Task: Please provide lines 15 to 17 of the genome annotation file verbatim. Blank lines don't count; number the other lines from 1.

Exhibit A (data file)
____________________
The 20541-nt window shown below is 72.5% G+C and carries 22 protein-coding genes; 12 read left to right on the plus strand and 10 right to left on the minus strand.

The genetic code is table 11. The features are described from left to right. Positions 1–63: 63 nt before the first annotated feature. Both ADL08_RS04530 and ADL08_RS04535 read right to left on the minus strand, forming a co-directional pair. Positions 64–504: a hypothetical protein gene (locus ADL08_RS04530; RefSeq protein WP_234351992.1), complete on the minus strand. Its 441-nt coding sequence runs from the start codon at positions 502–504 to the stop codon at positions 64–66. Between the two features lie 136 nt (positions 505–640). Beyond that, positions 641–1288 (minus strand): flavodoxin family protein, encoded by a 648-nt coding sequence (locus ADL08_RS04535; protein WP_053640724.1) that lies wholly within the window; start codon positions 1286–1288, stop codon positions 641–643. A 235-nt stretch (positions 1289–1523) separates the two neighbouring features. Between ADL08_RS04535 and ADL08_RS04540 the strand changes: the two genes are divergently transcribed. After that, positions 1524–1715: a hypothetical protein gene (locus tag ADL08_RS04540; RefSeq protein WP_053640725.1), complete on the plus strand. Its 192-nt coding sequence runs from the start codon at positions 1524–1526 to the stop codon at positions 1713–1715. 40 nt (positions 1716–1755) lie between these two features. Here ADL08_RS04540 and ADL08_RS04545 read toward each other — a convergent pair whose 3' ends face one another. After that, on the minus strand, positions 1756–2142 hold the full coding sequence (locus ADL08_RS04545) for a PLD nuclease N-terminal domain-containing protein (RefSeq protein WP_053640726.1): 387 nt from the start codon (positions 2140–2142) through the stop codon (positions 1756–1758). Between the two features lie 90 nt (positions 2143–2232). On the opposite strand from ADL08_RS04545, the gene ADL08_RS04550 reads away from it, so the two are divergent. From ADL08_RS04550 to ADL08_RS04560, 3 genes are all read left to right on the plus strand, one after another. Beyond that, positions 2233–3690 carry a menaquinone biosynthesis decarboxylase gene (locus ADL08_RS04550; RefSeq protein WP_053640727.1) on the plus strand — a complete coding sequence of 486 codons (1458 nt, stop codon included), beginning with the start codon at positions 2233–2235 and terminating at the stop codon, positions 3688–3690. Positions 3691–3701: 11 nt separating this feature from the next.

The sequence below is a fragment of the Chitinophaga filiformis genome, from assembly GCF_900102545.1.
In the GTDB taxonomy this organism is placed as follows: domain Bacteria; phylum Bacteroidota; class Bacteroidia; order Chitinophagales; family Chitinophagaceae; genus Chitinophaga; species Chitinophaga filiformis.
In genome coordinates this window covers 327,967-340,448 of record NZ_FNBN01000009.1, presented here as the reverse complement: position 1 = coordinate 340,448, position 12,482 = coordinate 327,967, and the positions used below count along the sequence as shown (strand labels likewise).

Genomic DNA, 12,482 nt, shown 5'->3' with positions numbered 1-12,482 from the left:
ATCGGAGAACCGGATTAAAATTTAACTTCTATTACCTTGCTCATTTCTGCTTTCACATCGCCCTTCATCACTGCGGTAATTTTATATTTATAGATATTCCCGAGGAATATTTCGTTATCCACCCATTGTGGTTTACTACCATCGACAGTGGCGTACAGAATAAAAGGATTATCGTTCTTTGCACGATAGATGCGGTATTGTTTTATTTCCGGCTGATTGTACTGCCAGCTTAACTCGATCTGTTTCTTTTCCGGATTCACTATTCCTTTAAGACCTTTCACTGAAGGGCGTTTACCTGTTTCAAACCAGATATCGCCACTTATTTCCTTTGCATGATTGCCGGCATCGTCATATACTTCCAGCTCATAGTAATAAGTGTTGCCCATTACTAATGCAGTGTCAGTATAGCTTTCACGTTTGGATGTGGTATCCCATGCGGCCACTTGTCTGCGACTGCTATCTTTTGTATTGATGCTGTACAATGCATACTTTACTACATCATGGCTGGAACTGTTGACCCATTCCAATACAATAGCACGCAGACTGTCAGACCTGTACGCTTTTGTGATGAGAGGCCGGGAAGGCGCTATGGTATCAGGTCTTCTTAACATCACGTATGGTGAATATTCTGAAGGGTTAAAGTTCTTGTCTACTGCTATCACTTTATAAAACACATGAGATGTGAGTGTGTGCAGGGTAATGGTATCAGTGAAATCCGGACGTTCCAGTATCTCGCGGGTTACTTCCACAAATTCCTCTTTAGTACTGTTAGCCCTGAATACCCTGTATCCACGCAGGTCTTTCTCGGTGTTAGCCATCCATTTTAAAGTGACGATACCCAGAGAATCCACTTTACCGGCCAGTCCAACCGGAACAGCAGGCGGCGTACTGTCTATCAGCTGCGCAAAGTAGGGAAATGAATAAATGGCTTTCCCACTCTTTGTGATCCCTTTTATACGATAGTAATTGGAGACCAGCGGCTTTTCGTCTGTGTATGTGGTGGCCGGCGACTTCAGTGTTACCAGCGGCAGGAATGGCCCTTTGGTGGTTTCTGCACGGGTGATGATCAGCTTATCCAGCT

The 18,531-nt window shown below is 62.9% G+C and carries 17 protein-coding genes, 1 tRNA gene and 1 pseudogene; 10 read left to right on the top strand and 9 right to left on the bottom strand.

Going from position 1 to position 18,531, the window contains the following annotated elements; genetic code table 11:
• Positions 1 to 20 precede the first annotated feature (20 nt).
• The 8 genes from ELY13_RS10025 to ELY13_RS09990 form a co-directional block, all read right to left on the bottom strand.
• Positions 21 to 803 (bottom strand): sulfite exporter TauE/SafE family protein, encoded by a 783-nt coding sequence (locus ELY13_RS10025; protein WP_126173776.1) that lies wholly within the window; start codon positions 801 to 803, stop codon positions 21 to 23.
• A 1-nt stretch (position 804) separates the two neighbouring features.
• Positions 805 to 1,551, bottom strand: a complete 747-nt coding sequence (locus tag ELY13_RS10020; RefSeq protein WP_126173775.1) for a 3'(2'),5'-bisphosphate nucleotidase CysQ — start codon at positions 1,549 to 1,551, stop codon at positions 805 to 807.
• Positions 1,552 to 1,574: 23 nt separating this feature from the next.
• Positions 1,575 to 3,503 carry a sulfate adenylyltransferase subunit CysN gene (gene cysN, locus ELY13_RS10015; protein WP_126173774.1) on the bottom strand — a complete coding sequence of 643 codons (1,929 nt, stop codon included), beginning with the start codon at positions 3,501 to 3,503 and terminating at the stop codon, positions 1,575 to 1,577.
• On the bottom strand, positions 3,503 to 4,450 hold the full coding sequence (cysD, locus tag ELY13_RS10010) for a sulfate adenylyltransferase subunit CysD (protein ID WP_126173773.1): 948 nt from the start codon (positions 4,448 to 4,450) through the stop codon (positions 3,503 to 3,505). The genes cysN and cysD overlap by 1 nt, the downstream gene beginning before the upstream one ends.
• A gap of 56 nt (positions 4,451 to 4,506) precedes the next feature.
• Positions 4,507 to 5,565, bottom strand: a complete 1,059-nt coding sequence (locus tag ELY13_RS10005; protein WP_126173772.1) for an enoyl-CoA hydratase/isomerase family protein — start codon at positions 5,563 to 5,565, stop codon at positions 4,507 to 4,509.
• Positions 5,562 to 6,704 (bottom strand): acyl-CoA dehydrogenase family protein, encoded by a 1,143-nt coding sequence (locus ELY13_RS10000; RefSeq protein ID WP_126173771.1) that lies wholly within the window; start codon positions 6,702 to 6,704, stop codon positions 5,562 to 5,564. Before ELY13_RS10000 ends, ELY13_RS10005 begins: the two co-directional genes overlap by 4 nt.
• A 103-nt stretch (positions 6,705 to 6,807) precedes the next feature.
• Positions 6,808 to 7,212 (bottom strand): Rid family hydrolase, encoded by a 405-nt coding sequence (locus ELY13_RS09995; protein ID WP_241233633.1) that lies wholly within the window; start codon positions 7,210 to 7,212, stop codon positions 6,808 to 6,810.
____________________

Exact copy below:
• Positions 1,552 to 1,574: 23 nt separating this feature from the next.
• Positions 1,575 to 3,503 carry a sulfate adenylyltransferase subunit CysN gene (gene cysN, locus ELY13_RS10015; protein WP_126173774.1) on the bottom strand — a complete coding sequence of 643 codons (1,929 nt, stop codon included), beginning with the start codon at positions 3,501 to 3,503 and terminating at the stop codon, positions 1,575 to 1,577.
• On the bottom strand, positions 3,503 to 4,450 hold the full coding sequence (cysD, locus tag ELY13_RS10010) for a sulfate adenylyltransferase subunit CysD (protein ID WP_126173773.1): 948 nt from the start codon (positions 4,448 to 4,450) through the stop codon (positions 3,503 to 3,505). The genes cysN and cysD overlap by 1 nt, the downstream gene beginning before the upstream one ends.